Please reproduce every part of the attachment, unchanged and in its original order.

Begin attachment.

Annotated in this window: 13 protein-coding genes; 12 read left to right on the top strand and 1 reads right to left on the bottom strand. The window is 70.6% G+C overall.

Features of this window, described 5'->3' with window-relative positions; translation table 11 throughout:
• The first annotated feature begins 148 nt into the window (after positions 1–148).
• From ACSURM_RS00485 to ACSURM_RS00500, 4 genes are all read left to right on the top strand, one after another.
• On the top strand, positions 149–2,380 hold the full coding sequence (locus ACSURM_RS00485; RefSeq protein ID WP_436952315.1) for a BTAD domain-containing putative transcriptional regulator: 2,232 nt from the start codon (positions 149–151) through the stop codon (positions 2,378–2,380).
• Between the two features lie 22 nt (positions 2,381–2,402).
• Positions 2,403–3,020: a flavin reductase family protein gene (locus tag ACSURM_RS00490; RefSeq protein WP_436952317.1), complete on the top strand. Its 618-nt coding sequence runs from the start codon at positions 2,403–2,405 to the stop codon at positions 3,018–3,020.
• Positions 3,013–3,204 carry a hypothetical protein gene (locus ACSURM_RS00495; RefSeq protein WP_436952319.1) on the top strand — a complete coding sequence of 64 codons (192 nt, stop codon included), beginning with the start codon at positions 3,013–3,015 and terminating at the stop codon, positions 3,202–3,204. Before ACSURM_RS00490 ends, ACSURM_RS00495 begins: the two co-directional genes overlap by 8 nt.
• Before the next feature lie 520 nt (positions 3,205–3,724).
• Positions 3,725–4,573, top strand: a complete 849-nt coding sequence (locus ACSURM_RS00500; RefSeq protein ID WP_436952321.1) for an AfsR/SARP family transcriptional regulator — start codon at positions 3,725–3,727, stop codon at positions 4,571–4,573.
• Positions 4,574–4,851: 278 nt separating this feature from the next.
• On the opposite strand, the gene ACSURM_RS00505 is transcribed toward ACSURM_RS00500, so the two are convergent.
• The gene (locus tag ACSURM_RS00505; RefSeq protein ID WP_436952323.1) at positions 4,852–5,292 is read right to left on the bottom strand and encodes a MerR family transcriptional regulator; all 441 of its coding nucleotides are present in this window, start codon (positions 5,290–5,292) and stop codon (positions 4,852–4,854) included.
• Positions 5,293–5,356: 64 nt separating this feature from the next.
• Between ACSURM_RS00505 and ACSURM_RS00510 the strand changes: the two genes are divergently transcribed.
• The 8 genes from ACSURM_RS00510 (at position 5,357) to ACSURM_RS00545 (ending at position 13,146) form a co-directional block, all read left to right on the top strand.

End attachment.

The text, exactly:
Annotated in this window: 13 protein-coding genes; 12 read left to right on the top strand and 1 reads right to left on the bottom strand. The window is 70.6% G+C overall.

Features of this window, described 5'->3' with window-relative positions; translation table 11 throughout:
• The first annotated feature begins 148 nt into the window (after positions 1–148).
• From ACSURM_RS00485 to ACSURM_RS00500, 4 genes are all read left to right on the top strand, one after another.
• On the top strand, positions 149–2,380 hold the full coding sequence (locus ACSURM_RS00485; RefSeq protein ID WP_436952315.1) for a BTAD domain-containing putative transcriptional regulator: 2,232 nt from the start codon (positions 149–151) through the stop codon (positions 2,378–2,380).
• Between the two features lie 22 nt (positions 2,381–2,402).
• Positions 2,403–3,020: a flavin reductase family protein gene (locus tag ACSURM_RS00490; RefSeq protein WP_436952317.1), complete on the top strand. Its 618-nt coding sequence runs from the start codon at positions 2,403–2,405 to the stop codon at positions 3,018–3,020.
• Positions 3,013–3,204 carry a hypothetical protein gene (locus ACSURM_RS00495; RefSeq protein WP_436952319.1) on the top strand — a complete coding sequence of 64 codons (192 nt, stop codon included), beginning with the start codon at positions 3,013–3,015 and terminating at the stop codon, positions 3,202–3,204. Before ACSURM_RS00490 ends, ACSURM_RS00495 begins: the two co-directional genes overlap by 8 nt.
• Before the next feature lie 520 nt (positions 3,205–3,724).
• Positions 3,725–4,573, top strand: a complete 849-nt coding sequence (locus ACSURM_RS00500; RefSeq protein ID WP_436952321.1) for an AfsR/SARP family transcriptional regulator — start codon at positions 3,725–3,727, stop codon at positions 4,571–4,573.
• Positions 4,574–4,851: 278 nt separating this feature from the next.
• On the opposite strand, the gene ACSURM_RS00505 is transcribed toward ACSURM_RS00500, so the two are convergent.
• The gene (locus tag ACSURM_RS00505; RefSeq protein ID WP_436952323.1) at positions 4,852–5,292 is read right to left on the bottom strand and encodes a MerR family transcriptional regulator; all 441 of its coding nucleotides are present in this window, start codon (positions 5,290–5,292) and stop codon (positions 4,852–4,854) included.
• Positions 5,293–5,356: 64 nt separating this feature from the next.
• Between ACSURM_RS00505 and ACSURM_RS00510 the strand changes: the two genes are divergently transcribed.
• The 8 genes from ACSURM_RS00510 (at position 5,357) to ACSURM_RS00545 (ending at position 13,146) form a co-directional block, all read left to right on the top strand.